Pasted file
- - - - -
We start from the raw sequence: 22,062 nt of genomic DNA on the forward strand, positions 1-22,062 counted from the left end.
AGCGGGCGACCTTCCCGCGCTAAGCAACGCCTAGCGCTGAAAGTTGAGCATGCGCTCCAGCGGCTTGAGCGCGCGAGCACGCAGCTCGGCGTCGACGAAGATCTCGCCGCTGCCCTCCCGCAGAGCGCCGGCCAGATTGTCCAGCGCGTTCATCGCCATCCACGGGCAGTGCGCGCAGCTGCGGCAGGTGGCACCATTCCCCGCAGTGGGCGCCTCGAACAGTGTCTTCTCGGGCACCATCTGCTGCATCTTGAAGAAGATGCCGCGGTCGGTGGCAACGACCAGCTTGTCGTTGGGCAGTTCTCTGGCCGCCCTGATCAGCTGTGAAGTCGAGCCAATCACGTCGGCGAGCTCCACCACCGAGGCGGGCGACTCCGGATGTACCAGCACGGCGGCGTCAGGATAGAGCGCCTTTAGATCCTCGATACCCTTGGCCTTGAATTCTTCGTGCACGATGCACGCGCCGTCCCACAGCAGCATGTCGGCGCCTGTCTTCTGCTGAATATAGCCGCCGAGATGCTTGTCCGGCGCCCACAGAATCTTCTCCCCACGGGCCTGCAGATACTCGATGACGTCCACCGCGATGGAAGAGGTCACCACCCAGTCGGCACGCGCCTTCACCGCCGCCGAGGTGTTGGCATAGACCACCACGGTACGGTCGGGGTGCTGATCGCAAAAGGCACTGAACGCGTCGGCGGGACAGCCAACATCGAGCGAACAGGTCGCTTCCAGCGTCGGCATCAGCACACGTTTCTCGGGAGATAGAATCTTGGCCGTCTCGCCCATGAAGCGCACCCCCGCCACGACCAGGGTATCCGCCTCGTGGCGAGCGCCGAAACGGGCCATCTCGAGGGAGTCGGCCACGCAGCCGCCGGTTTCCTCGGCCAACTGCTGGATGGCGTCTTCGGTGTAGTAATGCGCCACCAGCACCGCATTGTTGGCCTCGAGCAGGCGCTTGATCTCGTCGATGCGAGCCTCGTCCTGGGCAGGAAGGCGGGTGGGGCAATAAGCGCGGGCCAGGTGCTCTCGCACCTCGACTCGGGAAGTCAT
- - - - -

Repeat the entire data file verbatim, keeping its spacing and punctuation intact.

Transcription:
We start from the raw sequence: 22,062 nt of genomic DNA on the forward strand, positions 1-22,062 counted from the left end.
AGCGGGCGACCTTCCCGCGCTAAGCAACGCCTAGCGCTGAAAGTTGAGCATGCGCTCCAGCGGCTTGAGCGCGCGAGCACGCAGCTCGGCGTCGACGAAGATCTCGCCGCTGCCCTCCCGCAGAGCGCCGGCCAGATTGTCCAGCGCGTTCATCGCCATCCACGGGCAGTGCGCGCAGCTGCGGCAGGTGGCACCATTCCCCGCAGTGGGCGCCTCGAACAGTGTCTTCTCGGGCACCATCTGCTGCATCTTGAAGAAGATGCCGCGGTCGGTGGCAACGACCAGCTTGTCGTTGGGCAGTTCTCTGGCCGCCCTGATCAGCTGTGAAGTCGAGCCAATCACGTCGGCGAGCTCCACCACCGAGGCGGGCGACTCCGGATGTACCAGCACGGCGGCGTCAGGATAGAGCGCCTTTAGATCCTCGATACCCTTGGCCTTGAATTCTTCGTGCACGATGCACGCGCCGTCCCACAGCAGCATGTCGGCGCCTGTCTTCTGCTGAATATAGCCGCCGAGATGCTTGTCCGGCGCCCACAGAATCTTCTCCCCACGGGCCTGCAGATACTCGATGACGTCCACCGCGATGGAAGAGGTCACCACCCAGTCGGCACGCGCCTTCACCGCCGCCGAGGTGTTGGCATAGACCACCACGGTACGGTCGGGGTGCTGATCGCAAAAGGCACTGAACGCGTCGGCGGGACAGCCAACATCGAGCGAACAGGTCGCTTCCAGCGTCGGCATCAGCACACGTTTCTCGGGAGATAGAATCTTGGCCGTCTCGCCCATGAAGCGCACCCCCGCCACGACCAGGGTATCCGCCTCGTGGCGAGCGCCGAAACGGGCCATCTCGAGGGAGTCGGCCACGCAGCCGCCGGTTTCCTCGGCCAACTGCTGGATGGCGTCTTCGGTGTAGTAATGCGCCACCAGCACCGCATTGTTGGCCTCGAGCAGGCGCTTGATCTCGTCGATGCGAGCCTCGTCCTGGGCAGGAAGGCGGGTGGGGCAATAAGCGCGGGCCAGGTGCTCTCGCACCTCGACTCGGGAAGTCAT